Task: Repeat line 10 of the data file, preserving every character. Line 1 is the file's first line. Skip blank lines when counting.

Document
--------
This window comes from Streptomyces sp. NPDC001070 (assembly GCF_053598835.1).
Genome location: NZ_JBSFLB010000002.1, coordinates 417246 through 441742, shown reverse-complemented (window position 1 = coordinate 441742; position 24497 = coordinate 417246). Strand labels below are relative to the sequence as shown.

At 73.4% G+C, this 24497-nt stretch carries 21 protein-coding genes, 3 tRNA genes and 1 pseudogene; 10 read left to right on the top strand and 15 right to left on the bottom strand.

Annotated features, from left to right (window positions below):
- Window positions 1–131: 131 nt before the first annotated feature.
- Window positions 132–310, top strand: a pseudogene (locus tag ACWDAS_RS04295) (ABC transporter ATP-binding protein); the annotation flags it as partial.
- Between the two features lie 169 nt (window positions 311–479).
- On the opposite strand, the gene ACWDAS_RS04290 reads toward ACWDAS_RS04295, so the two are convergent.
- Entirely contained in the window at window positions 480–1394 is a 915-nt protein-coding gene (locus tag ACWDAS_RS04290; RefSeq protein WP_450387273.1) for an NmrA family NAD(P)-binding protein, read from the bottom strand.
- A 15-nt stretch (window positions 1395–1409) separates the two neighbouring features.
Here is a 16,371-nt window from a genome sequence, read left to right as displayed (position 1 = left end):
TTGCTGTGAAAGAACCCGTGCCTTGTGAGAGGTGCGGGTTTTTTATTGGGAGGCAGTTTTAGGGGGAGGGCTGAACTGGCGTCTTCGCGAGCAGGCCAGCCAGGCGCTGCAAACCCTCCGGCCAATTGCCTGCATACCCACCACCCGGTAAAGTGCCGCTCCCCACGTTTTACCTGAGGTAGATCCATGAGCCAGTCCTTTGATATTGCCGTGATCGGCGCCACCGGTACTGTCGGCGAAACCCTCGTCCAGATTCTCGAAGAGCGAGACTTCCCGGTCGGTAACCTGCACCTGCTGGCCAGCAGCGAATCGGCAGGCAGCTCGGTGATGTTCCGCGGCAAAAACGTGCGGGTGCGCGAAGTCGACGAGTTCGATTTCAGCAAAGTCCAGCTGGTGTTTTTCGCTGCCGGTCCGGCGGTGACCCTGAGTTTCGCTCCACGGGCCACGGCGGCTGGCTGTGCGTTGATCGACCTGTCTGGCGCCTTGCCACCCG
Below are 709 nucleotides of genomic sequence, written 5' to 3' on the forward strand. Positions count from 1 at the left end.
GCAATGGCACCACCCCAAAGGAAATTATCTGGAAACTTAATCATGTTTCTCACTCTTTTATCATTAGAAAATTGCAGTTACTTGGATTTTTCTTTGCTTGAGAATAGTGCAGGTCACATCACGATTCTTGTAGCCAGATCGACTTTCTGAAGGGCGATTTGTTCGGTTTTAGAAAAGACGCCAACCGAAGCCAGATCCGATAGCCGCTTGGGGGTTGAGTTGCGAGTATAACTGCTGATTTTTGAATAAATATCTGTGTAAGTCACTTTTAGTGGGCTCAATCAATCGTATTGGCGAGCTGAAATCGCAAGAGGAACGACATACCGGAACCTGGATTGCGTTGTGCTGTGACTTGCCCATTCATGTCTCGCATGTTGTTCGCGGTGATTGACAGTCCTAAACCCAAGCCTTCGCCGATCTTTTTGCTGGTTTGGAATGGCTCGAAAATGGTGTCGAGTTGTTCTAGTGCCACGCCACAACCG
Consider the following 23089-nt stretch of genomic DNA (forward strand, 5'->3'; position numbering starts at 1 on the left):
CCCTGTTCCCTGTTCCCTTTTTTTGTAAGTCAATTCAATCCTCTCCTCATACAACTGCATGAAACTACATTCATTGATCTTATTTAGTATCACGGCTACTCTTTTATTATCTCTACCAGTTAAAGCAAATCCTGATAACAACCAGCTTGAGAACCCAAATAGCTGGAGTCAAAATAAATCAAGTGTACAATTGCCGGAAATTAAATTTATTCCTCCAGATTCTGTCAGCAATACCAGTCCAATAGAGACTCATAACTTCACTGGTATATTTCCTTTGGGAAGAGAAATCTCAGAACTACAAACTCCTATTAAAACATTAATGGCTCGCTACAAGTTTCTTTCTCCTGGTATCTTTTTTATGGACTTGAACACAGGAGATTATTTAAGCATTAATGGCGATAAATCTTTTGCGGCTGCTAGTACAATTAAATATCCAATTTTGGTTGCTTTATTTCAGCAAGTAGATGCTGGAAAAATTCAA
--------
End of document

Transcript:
- A 15-nt stretch (window positions 1395–1409) separates the two neighbouring features.